In exchange, Novartis is asking insurers to promise that they will cover the treatment and that they will quickly decide if a child qualifies. “We know that treating these kids quickly is really paramount,” Mr. Lennon said.
The payment plans will be administered through Accredo, the specialty pharmacy unit of Express Scripts, which is now owned by Cigna.
Dr. Steve Miller, the chief clinical officer of Cigna, said Accredo would collect payment for administering the arrangements with insurers, but declined to say how much, saying that each case would be different.
Cathryn Donaldson, a spokeswoman for America’s Health Insurance Plans, a trade group for insurers, said that while some arrangements — such as money-back guarantees — can be useful, they won’t solve the underlying problem, which is the high prices that the drug makers set.
And while treatments like Zolgensma are promising, she said in a statement, “the data collected on gene therapies is still relatively in its infancy, and they do not have the long-term evidence to confirm they are a lifetime cure.”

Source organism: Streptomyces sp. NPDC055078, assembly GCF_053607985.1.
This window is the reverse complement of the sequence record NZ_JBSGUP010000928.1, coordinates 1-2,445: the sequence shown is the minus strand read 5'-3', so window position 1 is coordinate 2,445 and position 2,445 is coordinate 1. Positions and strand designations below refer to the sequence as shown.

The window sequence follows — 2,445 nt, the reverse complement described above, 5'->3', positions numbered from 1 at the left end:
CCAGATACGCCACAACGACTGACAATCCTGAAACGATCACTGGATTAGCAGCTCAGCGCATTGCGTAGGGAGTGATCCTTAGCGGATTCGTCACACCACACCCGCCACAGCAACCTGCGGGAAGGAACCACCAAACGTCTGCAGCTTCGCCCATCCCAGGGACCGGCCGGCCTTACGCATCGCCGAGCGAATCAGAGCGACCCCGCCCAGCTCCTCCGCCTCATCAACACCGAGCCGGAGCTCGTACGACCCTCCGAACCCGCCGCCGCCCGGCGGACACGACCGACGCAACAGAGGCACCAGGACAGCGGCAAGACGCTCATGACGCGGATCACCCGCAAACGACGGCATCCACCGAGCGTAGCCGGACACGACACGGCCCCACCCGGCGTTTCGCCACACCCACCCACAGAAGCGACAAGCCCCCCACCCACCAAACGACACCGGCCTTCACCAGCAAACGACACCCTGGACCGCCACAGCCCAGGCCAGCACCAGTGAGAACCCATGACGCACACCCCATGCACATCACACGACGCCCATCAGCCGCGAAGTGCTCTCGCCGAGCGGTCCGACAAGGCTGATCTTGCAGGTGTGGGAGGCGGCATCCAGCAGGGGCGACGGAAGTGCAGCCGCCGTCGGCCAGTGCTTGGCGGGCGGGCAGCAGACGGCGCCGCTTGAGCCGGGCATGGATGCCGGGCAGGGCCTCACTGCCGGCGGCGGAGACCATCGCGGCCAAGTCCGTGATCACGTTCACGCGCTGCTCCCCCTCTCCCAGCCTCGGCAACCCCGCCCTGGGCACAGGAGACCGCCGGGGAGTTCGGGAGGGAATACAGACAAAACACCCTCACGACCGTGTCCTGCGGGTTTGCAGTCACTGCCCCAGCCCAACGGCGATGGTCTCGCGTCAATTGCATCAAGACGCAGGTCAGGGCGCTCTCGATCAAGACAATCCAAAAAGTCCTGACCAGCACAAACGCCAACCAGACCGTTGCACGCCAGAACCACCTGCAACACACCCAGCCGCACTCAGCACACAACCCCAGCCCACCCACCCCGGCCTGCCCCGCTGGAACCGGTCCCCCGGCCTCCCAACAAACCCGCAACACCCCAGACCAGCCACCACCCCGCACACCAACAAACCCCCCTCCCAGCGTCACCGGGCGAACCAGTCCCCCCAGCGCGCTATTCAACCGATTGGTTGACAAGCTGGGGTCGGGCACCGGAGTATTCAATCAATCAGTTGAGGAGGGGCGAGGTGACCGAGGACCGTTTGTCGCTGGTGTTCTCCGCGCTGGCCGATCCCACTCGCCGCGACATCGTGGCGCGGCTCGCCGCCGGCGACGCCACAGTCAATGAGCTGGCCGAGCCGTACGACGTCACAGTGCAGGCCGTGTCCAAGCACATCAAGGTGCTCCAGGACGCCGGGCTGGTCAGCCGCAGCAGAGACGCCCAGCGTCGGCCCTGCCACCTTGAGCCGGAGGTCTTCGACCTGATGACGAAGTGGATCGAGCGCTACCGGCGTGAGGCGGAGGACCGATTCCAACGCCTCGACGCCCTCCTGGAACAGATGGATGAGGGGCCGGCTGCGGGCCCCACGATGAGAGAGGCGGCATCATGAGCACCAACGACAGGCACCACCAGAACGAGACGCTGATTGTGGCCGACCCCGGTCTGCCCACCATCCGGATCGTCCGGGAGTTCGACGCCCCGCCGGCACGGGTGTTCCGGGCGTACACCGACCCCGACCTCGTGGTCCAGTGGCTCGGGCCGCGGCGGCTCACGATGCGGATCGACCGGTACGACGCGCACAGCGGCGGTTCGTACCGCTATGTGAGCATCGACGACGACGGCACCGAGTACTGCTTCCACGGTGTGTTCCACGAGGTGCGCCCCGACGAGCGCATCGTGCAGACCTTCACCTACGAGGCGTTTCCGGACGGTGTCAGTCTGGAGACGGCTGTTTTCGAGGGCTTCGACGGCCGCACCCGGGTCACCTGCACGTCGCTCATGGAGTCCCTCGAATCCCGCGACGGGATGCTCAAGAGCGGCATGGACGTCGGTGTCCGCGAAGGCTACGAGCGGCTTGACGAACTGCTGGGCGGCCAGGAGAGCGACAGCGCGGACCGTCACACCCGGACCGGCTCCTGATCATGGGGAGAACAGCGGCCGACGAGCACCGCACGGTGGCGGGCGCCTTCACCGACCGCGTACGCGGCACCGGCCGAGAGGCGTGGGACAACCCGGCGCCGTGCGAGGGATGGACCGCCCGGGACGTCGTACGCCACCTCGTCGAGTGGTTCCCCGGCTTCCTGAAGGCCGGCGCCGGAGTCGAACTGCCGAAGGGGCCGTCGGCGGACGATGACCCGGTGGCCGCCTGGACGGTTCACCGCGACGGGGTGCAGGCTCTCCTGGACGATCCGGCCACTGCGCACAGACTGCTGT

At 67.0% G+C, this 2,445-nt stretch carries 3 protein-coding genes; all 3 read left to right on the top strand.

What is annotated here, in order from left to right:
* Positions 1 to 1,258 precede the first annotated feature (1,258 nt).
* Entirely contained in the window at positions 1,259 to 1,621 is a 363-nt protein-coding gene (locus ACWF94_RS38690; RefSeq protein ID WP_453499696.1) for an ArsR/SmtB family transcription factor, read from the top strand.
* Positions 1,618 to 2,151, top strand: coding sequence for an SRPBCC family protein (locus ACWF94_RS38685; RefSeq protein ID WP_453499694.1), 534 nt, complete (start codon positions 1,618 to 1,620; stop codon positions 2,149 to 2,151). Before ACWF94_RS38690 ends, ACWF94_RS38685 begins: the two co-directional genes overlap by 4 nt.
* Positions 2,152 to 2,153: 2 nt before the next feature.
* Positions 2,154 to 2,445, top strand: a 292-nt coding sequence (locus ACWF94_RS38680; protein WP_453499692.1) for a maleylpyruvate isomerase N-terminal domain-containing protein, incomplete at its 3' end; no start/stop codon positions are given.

Because of the lifesaving nature of the treatment and because the disease is so rare, many insurers are likely to cover Zolgensma. But some experts worried about the cumulative impact should other drug makers follow Novartis’s lead. More than 60 gene therapies are expected on the market by 2024, according to EvaluatePharma.
“The drugs coming to market are going to be things that we will not want to walk away from,” said Dr. Steven D. Pearson, the president of the Institute for Clinical and Economic Review, an independent watchdog group.
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